Hacker accessibility and the potential for security breaches weigh heavily on the development of successful AI systems, but a more pressing threat might lie with healthcare regulators like insurance providers and billing companies, the New York Times reported of a Science study March 21.
While neural networks train themselves to complete certain tasks by analyzing mass amounts of data, it takes just a small digital manipulation to change the core function of a technology, Samuel Finlayson, a researcher at Harvard Medical School and MIT and an author of the paper, told the Times. Just as researchers have trained AI systems to detect breast cancer, a hacker could manipulate code to not flag malignancies.
Researchers have proven time and again that AI can have unintended negative consequences—self-driving cars have interpreted stop signs as yield signs, for instance, and AI-powered eyeglasses have been tricked into thinking they perceive celebrities. But on the less clinical side of things, Finlayson and his colleagues said they’re concerned about what powerful healthcare stakeholders could achieve with data manipulation.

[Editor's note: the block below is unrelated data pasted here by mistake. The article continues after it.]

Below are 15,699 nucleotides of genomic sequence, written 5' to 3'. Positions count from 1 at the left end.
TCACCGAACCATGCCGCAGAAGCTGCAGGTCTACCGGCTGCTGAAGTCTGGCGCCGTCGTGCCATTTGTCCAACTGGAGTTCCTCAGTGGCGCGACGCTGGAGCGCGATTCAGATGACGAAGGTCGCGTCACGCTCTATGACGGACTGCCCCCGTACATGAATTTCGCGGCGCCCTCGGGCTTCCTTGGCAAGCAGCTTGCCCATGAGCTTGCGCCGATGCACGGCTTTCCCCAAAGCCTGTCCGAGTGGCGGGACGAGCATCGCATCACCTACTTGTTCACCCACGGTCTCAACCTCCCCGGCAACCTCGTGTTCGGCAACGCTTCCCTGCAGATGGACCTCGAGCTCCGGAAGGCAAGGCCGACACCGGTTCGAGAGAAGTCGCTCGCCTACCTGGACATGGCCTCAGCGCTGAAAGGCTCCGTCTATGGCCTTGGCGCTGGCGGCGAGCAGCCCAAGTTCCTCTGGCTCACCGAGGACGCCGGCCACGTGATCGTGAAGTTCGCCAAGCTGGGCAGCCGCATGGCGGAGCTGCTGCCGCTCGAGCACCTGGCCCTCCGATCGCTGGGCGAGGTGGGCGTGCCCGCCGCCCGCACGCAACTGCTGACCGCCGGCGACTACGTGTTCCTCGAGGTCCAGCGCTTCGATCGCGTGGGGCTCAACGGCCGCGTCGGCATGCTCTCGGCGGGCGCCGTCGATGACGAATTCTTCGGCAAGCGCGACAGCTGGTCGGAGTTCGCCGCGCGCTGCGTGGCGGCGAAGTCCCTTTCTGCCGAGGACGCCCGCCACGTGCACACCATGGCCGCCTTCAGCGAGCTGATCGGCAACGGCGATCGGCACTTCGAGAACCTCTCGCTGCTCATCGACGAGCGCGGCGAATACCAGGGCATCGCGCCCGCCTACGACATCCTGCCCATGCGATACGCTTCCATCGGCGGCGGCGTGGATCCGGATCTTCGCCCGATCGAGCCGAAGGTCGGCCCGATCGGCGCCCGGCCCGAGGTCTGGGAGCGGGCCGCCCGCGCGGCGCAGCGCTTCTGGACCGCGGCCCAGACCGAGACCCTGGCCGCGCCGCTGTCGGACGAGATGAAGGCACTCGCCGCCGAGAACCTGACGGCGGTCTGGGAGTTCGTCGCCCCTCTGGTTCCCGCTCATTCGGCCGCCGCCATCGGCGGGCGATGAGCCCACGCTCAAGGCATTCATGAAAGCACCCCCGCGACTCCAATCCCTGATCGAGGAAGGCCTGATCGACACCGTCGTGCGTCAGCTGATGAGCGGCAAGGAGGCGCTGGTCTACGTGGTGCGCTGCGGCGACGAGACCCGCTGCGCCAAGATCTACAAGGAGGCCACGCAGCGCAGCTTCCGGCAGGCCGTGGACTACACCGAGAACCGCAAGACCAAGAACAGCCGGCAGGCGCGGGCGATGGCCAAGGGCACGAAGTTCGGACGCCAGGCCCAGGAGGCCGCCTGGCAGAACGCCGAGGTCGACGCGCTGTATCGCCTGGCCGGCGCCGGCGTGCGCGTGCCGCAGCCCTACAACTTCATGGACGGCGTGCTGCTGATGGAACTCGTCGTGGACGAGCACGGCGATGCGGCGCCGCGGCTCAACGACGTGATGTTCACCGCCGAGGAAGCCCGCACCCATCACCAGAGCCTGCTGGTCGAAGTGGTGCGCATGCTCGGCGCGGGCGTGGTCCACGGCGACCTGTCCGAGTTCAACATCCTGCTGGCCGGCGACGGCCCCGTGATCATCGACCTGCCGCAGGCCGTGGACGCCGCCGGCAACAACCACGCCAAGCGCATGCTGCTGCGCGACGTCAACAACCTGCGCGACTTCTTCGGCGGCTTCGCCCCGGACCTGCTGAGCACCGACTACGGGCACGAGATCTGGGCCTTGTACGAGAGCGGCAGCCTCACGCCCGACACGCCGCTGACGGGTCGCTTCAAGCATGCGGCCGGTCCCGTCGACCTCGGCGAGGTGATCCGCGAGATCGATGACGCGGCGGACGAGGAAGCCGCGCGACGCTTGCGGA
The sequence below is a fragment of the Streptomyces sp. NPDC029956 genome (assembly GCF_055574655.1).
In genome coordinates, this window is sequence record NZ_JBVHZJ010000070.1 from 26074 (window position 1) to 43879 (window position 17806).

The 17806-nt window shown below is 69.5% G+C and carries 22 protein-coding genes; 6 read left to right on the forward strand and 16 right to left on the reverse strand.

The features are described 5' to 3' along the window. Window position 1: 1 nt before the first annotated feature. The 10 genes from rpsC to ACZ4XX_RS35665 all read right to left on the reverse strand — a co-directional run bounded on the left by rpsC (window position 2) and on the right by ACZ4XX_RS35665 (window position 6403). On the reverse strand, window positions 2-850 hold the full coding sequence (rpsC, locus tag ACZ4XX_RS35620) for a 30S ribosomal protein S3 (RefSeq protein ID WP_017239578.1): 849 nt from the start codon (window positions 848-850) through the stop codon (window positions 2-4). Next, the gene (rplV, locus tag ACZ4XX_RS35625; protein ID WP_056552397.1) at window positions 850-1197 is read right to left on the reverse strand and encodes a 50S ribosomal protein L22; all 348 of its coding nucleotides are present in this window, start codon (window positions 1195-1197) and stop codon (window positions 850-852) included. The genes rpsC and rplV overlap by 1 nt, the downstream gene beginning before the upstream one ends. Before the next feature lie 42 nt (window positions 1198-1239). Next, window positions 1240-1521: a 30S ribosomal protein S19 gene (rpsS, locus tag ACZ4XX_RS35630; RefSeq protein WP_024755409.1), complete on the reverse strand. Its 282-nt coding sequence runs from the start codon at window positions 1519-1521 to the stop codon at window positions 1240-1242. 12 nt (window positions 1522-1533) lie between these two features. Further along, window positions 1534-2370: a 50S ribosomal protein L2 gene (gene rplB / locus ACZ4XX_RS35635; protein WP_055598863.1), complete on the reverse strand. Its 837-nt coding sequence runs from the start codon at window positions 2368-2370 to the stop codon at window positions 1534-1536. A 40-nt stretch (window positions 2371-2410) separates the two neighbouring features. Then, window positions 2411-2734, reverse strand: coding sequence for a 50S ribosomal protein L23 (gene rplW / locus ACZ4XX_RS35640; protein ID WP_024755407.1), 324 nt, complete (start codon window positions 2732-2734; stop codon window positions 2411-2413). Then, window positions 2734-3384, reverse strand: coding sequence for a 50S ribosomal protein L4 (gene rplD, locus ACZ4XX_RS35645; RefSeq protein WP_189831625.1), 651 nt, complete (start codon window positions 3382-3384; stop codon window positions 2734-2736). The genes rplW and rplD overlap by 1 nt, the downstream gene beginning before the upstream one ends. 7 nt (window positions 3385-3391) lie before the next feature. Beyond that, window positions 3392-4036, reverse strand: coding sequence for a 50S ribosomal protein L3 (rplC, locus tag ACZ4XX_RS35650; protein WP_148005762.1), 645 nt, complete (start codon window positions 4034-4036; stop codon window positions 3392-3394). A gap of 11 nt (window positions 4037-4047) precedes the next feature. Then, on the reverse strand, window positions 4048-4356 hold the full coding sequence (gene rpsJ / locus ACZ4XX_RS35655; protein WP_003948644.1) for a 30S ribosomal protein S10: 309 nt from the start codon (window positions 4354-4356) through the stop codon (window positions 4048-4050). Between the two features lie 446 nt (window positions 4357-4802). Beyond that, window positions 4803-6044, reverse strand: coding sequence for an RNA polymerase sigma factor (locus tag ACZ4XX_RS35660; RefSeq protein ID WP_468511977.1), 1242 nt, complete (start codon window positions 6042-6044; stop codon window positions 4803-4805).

“The inherent ambiguity in medical information, coupled with often-competing financial incentives, allows for high-stakes decisions to swing on very subtle bits of information,” Finlayson told the Times.
He said that since there is so much money exchange within the healthcare industry, insurance and billing companies are already “bilking the system” by changing billing codes and other data within their computer systems. As AI becomes more commonplace in those settings, there’s more of a possibility stakeholders could manipulate scans for better payouts or alter images for expedited regulatory approval.
“Some of the behavior is unintentional, but not all of it,” Hamsa Bastani, an assistant professor at the University of Pennsylvania who’s studied the manipulation of healthcare systems, told the Times. “There are always unintended consequences, particularly in healthcare.”
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